What’s on TV: Thursday, March 1203/04/2020
Home and Away
"I feel like life's finally getting back to normal." You know when a character says that in the opening moments of a show that things are about to go completely cra-cra. And as with Neighbours, even across a scant 20 minutes there's always a huge variation in the quality of Home and Away, with individual scenes succeeding or failing depending on who's in them.
Survivor hostJeff Probst.Credit:CBS
But if nothing else, it's a lesson in how talented actors can transform the same writing and direction that lesser lights leave flat – or unintentionally comical. Oh. And is life really finally getting back to normal? Of course not. Don't be ridiculous.
Survivor: Winners at War
What's fascinating about the US Survivor (and a lesson to every other legacy reality franchise) is the way it's managed to so successfully refresh and reinvent itself over a mammoth 20 years and 40 seasons. Sometimes that's through mechanical means, as it were. In the early seasons there weren't even immunity idols.
Now there are idols, and idols with special conditions, and location shifts, and all kinds of other twists and tricks. But it's also become the AI of reality television. As Australian Survivor champion Shane Gould noted as she went into All Stars, this is a game that matures and evolves organically, of its own accord, as contestants increasingly become scholars of the process.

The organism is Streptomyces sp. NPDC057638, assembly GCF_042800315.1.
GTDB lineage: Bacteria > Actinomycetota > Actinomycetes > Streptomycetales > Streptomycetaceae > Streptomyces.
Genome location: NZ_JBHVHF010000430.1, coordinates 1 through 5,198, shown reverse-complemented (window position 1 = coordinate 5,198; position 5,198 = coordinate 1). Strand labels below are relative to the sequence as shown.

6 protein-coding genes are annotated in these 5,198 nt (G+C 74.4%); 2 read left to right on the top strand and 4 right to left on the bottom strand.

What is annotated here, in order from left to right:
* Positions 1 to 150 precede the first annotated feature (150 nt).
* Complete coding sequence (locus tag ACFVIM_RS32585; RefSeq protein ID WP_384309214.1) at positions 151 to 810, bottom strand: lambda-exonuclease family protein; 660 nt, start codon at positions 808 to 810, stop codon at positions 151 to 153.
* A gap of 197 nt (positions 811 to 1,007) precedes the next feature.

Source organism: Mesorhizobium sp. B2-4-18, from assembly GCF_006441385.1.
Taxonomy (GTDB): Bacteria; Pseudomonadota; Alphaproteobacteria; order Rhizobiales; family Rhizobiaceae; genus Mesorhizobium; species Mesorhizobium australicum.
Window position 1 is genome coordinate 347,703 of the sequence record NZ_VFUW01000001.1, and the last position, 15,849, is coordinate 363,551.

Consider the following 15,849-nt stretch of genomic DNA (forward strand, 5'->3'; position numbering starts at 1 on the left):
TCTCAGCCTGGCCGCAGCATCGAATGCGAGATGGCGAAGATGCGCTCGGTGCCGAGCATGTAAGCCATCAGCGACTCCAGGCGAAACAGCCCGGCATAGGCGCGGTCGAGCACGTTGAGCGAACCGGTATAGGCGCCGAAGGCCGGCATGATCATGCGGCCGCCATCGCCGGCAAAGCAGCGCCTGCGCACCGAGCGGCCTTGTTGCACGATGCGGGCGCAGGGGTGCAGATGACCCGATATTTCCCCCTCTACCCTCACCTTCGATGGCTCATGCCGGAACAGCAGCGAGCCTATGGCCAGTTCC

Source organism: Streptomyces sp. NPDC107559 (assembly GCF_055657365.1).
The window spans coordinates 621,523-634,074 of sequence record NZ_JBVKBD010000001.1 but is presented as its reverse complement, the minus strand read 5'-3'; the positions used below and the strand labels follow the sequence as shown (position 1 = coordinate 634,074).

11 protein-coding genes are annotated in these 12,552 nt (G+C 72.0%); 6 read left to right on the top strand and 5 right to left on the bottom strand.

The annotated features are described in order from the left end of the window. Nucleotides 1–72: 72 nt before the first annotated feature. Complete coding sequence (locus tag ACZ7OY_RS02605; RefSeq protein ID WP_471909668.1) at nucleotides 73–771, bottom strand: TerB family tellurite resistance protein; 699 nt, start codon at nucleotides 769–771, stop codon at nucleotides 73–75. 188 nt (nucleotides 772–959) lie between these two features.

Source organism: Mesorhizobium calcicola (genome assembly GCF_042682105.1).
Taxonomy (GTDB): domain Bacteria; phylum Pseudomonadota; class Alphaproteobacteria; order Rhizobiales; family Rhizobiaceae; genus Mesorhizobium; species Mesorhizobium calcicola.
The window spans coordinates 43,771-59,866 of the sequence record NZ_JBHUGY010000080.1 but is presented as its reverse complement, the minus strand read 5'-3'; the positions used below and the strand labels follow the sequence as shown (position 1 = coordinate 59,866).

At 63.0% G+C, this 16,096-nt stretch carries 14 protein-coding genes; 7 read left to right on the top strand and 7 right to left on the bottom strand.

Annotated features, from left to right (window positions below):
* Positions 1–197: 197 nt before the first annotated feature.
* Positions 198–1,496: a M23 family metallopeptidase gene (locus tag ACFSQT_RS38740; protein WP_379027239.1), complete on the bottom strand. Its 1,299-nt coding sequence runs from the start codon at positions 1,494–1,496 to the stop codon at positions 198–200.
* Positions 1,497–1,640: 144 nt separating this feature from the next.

That's especially true this season in which all the contestants are previous winners. The benefit is they all know the game inside out. Downside? Everyone else knows their game play. It makes the strategising and psychological manoeuvring every bit as thrilling as the physical challenges.
The Heights (series return)
This classy, good-hearted soap rightly garnered a large and loving audience in season one, and now it's back with its big ensemble, family dramas and multiple plot threads still twisting and dangling. Some will find it disconcerting to discover Pav is no longer played by Marcus Graham but another actor entirely (Rupert Reid). For others, it's deliciously appropriate, and firmly in the tradition to which The Heights belongs.
At the same time, more than most soaps, this series remains grounded in reality, from its housing commission setting to its diverse cast. It's certainly one of the few shows on Australian television that genuinely represents Australian society. Even better, while the writing is often pretty unsophisticated, the way these characters act and react feels authentic.
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